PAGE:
Books and Their Readers in Eighteenth-Century England: New by Isabel Rivers

By Isabel Rivers

A suite of 8 essays that examine the publication alternate revolution of the 18th-century and the ways that major different types of 18th-century writings have been designed and got by way of diverse audiences. It units out to discover the solutions to definite the most important questions about the modern use of books. Following on from Professor Rivers' "Books and Their Readers in Eighteenth-century England", released in 1982 this new assortment includes the result of very important examine through famous experts within the box of ebook publishing historical past.

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See Michael Harris, 'The structure, ownership and control of the press, 1620-1780', in George Boyce, James Curran and Pauline Wingate (eds), Newspaper History from the Seventeenth Century to the Present Day (London and Beverly Hills, CA: Constable and Sage, 1978), pp. 82-97. 43. See C. Y. Ferdinand, Benjamin Collins and the Provincial Newspaper Trade in the Eighteenth Century (Oxford: Clarendon Press, 1997). 44. See G. A. Cranfield, The Development of the Provincial Newspaper, 1700-1760 (Oxford: Oxford University Press, 1962); James Sutherland, The Restoration Newspaper and its Development (Cambridge: Cambridge University Press,' 1986); and R.

34 Although he chronicled with painstaking care the criticisms which had been levelled against the Authorized Version, he did so largely to reject them as products of the excessive zeal of dissenters or of the wily deceit of Roman Catholics. Against such criticism, he quoted John Selden's remarks that 'the English Translation of the Bible is the best Translation in the world' and that 'the Translators in K. 35 Lewis' defence of the Authorized Version needs to be set in the context of his broader polemical activity against all kinds of detractors of the Church of England.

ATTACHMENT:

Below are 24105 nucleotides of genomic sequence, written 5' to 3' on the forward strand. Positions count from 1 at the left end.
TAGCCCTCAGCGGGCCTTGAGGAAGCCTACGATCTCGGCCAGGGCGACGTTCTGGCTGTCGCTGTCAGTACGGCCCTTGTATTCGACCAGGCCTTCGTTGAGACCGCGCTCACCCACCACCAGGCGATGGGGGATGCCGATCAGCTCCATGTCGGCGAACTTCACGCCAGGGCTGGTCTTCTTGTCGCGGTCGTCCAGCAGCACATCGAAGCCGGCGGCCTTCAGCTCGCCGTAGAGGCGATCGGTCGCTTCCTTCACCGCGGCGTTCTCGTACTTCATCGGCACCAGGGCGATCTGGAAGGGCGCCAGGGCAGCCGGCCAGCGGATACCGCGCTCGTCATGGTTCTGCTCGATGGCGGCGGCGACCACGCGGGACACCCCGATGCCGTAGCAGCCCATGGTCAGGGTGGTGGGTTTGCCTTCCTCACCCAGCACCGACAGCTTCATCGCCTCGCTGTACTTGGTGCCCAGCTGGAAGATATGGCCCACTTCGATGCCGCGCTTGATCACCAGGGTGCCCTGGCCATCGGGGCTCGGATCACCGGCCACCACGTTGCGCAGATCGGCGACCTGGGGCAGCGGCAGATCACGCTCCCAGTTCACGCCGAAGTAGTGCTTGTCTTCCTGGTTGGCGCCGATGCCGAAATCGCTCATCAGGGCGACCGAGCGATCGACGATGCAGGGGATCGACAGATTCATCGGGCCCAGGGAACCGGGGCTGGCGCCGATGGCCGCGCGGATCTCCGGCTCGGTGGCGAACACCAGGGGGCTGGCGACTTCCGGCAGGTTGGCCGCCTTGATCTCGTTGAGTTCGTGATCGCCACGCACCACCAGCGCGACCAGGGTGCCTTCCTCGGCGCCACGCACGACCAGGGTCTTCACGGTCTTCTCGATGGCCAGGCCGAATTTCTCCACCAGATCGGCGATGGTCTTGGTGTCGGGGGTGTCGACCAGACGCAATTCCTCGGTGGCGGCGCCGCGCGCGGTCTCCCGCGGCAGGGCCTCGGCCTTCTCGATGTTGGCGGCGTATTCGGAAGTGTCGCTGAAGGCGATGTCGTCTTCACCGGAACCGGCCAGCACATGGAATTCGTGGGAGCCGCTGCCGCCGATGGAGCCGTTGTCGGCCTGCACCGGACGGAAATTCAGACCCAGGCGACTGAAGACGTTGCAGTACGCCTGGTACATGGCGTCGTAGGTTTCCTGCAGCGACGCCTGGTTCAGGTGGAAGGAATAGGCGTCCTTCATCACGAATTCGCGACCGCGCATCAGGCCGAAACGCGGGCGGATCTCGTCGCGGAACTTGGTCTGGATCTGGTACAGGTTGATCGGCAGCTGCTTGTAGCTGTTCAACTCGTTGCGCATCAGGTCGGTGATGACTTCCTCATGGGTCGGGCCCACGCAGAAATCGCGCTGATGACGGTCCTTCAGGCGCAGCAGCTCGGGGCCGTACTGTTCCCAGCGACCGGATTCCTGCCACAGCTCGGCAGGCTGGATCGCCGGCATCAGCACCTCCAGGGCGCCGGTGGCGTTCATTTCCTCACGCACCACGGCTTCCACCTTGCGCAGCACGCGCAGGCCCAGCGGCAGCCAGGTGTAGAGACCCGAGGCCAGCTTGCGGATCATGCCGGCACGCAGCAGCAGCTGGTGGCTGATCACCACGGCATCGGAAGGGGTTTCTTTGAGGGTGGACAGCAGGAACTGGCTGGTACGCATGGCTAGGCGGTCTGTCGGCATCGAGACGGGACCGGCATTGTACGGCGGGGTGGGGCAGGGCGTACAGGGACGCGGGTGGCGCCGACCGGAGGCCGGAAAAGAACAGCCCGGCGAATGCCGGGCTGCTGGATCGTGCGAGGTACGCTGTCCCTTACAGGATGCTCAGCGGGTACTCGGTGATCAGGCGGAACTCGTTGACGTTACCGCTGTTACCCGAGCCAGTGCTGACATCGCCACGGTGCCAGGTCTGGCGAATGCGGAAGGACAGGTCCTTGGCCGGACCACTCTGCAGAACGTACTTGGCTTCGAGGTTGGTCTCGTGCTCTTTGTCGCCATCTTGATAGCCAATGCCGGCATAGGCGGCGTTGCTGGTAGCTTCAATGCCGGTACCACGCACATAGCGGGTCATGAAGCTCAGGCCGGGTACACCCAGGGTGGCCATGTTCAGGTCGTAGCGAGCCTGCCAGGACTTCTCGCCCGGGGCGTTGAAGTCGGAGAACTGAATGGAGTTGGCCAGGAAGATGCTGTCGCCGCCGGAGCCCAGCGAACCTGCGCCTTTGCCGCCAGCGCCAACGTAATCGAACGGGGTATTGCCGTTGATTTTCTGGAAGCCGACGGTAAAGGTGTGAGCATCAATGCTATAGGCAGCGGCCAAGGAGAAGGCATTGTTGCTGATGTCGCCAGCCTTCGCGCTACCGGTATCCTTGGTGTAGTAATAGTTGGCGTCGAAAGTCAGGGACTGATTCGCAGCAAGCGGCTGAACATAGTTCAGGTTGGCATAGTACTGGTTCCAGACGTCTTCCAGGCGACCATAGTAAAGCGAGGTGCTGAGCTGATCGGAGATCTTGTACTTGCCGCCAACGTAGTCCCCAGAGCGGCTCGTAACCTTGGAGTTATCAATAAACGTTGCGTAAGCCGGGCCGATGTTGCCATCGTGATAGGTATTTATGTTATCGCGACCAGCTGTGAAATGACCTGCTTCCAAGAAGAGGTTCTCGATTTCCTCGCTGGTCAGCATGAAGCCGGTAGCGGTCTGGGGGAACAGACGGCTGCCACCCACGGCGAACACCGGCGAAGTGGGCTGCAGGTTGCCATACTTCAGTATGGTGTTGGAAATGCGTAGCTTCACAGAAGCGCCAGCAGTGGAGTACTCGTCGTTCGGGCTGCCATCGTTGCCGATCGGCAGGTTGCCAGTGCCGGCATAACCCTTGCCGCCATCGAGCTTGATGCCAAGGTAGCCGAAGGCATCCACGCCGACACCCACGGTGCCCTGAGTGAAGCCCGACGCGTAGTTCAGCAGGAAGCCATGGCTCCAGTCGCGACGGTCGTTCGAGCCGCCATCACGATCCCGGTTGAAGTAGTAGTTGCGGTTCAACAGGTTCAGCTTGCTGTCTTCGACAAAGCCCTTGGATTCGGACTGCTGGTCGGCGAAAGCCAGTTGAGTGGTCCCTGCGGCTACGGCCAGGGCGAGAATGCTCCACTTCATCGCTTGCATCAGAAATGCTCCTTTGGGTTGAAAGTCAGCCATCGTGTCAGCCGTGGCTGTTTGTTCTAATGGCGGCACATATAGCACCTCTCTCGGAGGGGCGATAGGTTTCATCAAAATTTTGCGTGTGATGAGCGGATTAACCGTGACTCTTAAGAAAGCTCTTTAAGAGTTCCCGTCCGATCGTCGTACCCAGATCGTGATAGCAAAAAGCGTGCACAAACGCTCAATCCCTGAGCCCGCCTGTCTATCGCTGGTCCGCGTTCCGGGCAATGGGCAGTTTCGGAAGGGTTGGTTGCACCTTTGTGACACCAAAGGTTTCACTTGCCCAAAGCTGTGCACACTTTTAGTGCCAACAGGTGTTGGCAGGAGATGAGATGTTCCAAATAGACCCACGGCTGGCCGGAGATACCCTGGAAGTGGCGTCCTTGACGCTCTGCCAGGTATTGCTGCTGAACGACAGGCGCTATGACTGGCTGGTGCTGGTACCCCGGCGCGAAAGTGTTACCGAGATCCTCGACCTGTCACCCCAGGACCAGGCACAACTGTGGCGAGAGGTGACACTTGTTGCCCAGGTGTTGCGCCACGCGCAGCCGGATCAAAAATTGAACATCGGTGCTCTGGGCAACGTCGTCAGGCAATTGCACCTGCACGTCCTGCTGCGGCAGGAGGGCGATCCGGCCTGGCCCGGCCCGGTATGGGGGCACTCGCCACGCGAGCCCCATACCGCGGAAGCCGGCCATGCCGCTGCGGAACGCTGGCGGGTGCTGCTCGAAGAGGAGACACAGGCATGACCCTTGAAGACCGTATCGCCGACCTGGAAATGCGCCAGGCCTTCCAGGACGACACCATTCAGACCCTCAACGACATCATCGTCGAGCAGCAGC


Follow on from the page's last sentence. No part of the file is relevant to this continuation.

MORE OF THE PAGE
Thomas Longman II, nephew to the founder of the house, left over ,£60,000 at his death in 1797. Charles DUly bequeathed over -£80,000 to his heirs in 1807. In 1793 Thomas Cadell, the richest copyright owner of his generation, relinquished his trade with 'an ample fortune'. At his death in 1802 he was estimated to have been worth at least £150,000. 53 How such men made their wealth - or lost it — was the subject of much contemporary interest and debate. Some booksellers were congratulated upon their achievement, but many more were not, A few laudatory Victorian accounts of booksellers-made-gentlemen stressed their philanthropy and generous spirit (rather than their profits), but, like so many practitioners of other trades, self-made booksellers were often vilified in both popular and learned literature.

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